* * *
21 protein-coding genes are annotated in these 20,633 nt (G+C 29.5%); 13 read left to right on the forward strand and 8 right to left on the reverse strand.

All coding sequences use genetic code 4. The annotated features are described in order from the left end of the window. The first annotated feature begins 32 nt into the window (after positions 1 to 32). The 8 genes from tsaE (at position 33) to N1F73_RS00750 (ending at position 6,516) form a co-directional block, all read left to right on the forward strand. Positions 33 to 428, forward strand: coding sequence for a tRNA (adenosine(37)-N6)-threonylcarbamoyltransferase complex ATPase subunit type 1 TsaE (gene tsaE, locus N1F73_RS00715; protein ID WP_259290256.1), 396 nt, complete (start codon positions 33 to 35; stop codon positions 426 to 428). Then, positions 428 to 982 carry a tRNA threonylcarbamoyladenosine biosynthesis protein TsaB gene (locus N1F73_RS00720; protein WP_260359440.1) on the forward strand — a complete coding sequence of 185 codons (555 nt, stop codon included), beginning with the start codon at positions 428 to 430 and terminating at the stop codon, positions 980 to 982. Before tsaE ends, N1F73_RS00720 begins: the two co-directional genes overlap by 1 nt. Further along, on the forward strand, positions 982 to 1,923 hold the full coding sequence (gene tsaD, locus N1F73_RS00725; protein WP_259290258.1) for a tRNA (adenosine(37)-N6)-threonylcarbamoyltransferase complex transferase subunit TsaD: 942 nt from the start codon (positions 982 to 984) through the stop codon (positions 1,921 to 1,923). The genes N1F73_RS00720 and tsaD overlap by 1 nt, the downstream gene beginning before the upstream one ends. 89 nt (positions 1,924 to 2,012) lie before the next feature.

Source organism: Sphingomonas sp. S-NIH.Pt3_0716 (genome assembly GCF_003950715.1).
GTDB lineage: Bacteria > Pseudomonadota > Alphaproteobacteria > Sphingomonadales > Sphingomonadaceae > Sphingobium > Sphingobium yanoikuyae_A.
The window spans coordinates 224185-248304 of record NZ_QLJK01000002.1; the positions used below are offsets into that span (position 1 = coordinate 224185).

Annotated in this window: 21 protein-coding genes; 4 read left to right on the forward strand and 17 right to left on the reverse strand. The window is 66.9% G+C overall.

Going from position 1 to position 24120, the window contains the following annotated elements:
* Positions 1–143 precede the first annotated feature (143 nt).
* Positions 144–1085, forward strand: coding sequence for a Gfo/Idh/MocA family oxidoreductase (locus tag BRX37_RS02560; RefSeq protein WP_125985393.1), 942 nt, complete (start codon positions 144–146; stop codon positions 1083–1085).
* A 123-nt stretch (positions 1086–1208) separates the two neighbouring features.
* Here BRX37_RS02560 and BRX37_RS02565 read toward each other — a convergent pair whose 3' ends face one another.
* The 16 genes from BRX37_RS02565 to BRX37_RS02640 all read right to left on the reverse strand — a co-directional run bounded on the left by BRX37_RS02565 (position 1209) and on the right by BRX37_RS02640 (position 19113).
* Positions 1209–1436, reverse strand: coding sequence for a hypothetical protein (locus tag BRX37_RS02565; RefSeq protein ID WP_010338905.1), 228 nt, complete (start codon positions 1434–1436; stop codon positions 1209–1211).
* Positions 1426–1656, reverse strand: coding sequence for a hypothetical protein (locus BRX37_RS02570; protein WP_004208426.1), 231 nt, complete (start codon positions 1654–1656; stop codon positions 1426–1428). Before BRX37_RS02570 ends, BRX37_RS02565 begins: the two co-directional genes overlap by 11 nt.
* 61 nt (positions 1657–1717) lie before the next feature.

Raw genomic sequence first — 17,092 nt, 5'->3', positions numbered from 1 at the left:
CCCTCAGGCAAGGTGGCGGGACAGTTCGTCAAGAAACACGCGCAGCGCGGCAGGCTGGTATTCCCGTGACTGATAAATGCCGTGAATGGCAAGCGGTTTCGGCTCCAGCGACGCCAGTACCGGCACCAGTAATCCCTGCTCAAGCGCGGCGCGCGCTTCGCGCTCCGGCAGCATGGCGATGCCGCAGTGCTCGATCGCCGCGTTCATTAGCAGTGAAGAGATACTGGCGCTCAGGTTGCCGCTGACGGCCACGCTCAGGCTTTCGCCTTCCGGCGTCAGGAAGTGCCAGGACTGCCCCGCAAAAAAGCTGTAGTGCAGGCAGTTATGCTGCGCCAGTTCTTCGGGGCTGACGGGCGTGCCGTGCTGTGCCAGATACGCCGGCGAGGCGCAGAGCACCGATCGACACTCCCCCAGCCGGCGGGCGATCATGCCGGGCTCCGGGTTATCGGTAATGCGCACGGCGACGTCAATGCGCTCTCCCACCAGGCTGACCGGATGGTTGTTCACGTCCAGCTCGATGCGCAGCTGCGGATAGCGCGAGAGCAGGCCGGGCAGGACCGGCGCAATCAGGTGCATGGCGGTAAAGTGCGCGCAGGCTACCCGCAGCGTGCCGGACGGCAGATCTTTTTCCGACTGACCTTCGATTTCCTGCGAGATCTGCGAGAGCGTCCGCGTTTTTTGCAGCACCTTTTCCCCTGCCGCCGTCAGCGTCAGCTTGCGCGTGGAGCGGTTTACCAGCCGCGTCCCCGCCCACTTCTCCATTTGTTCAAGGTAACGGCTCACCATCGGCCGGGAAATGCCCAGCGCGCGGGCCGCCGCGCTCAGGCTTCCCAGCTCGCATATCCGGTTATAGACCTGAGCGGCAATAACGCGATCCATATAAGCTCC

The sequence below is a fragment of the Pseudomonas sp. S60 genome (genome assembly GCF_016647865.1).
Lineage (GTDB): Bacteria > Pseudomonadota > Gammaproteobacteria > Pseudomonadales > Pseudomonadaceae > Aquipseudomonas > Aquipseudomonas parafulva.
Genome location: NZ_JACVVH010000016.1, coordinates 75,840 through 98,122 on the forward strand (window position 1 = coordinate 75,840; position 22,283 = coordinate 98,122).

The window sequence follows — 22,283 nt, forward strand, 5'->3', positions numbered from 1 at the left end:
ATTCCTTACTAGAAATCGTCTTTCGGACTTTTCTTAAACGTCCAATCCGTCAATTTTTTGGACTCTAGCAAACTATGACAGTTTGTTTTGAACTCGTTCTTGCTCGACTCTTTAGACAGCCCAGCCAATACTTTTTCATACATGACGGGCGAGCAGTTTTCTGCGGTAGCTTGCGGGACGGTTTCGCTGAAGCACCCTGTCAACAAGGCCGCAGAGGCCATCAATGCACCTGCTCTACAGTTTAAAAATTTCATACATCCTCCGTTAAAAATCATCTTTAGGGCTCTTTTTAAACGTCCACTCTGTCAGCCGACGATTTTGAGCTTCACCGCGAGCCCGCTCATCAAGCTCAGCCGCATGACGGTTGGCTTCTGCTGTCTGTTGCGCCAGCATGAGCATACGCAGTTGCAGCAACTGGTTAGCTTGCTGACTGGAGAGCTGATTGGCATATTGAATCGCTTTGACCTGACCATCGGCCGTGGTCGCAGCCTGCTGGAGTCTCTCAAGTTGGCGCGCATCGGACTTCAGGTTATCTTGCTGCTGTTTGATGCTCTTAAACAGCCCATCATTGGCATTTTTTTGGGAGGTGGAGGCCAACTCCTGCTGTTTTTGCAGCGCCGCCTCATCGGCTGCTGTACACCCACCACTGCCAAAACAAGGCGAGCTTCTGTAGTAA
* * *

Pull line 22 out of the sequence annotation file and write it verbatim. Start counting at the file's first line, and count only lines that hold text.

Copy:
ATTCCTTACTAGAAATCGTCTTTCGGACTTTTCTTAAACGTCCAATCCGTCAATTTTTTGGACTCTAGCAAACTATGACAGTTTGTTTTGAACTCGTTCTTGCTCGACTCTTTAGACAGCCCAGCCAATACTTTTTCATACATGACGGGCGAGCAGTTTTCTGCGGTAGCTTGCGGGACGGTTTCGCTGAAGCACCCTGTCAACAAGGCCGCAGAGGCCATCAATGCACCTGCTCTACAGTTTAAAAATTTCATACATCCTCCGTTAAAAATCATCTTTAGGGCTCTTTTTAAACGTCCACTCTGTCAGCCGACGATTTTGAGCTTCACCGCGAGCCCGCTCATCAAGCTCAGCCGCATGACGGTTGGCTTCTGCTGTCTGTTGCGCCAGCATGAGCATACGCAGTTGCAGCAACTGGTTAGCTTGCTGACTGGAGAGCTGATTGGCATATTGAATCGCTTTGACCTGACCATCGGCCGTGGTCGCAGCCTGCTGGAGTCTCTCAAGTTGGCGCGCATCGGACTTCAGGTTATCTTGCTGCTGTTTGATGCTCTTAAACAGCCCATCATTGGCATTTTTTTGGGAGGTGGAGGCCAACTCCTGCTGTTTTTGCAGCGCCGCCTCATCGGCTGCTGTACACCCACCACTGCCAAAACAAGGCGAGCTTCTGTAGTAA